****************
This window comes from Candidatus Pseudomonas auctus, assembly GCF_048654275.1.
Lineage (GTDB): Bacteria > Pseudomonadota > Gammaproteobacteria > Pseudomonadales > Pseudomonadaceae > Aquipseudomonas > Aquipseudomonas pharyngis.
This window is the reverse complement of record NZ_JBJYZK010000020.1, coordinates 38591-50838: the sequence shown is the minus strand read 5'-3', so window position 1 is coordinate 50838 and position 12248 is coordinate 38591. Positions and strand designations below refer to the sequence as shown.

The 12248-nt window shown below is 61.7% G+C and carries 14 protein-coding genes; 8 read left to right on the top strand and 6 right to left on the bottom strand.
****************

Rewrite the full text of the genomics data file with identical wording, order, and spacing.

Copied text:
This window comes from Candidatus Pseudomonas auctus, assembly GCF_048654275.1.
Lineage (GTDB): Bacteria > Pseudomonadota > Gammaproteobacteria > Pseudomonadales > Pseudomonadaceae > Aquipseudomonas > Aquipseudomonas pharyngis.
This window is the reverse complement of record NZ_JBJYZK010000020.1, coordinates 38591-50838: the sequence shown is the minus strand read 5'-3', so window position 1 is coordinate 50838 and position 12248 is coordinate 38591. Positions and strand designations below refer to the sequence as shown.

The 12248-nt window shown below is 61.7% G+C and carries 14 protein-coding genes; 8 read left to right on the top strand and 6 right to left on the bottom strand.